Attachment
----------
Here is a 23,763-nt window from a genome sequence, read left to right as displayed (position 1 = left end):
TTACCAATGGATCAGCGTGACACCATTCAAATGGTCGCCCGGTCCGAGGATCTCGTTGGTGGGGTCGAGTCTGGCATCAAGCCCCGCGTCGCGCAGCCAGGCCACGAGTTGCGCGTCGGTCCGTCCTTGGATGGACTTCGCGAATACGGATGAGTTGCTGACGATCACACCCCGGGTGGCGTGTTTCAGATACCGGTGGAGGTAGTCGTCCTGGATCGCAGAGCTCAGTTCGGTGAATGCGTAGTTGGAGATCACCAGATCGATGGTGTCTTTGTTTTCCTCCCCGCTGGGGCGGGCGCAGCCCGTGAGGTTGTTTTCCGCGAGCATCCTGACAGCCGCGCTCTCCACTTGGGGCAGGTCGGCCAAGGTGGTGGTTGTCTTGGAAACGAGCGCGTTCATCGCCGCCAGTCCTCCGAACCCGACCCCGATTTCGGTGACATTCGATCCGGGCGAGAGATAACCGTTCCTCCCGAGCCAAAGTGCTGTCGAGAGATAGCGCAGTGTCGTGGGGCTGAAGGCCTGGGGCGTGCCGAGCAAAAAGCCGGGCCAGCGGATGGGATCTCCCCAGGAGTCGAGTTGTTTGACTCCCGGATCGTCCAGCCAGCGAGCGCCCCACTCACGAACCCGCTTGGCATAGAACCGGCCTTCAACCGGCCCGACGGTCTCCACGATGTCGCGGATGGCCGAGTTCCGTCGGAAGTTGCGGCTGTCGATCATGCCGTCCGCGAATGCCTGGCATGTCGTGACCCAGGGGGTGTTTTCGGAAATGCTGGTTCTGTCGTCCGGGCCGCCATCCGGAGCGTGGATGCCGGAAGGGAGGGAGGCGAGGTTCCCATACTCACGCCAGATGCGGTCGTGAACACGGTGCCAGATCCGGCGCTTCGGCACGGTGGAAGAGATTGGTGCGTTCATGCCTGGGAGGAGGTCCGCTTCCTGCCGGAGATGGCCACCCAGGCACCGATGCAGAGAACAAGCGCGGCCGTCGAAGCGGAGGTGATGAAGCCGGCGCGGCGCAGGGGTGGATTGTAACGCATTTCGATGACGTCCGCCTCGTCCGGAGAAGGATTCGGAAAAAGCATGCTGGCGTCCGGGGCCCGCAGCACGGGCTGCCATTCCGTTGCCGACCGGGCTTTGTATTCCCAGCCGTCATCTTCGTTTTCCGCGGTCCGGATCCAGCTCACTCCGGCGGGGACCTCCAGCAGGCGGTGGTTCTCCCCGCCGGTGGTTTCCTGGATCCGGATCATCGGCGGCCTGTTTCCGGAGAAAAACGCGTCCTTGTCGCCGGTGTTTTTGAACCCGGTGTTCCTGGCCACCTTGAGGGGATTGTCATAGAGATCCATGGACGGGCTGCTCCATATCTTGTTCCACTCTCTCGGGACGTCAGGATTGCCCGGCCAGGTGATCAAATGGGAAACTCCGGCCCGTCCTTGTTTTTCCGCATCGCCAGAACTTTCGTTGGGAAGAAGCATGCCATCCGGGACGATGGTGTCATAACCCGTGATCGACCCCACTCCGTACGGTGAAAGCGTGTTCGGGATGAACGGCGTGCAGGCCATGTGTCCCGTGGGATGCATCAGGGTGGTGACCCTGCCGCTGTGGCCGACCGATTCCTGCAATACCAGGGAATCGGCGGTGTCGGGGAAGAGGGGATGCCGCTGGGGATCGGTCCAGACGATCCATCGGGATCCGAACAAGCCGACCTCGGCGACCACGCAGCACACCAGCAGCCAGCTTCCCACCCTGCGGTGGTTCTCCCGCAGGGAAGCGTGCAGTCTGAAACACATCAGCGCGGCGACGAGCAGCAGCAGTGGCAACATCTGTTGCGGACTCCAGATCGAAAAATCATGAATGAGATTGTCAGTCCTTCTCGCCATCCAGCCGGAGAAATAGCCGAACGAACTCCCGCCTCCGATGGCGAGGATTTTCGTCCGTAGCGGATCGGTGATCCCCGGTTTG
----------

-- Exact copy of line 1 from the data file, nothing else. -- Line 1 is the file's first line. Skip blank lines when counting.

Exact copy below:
Here is a 23,763-nt window from a genome sequence, read left to right as displayed (position 1 = left end):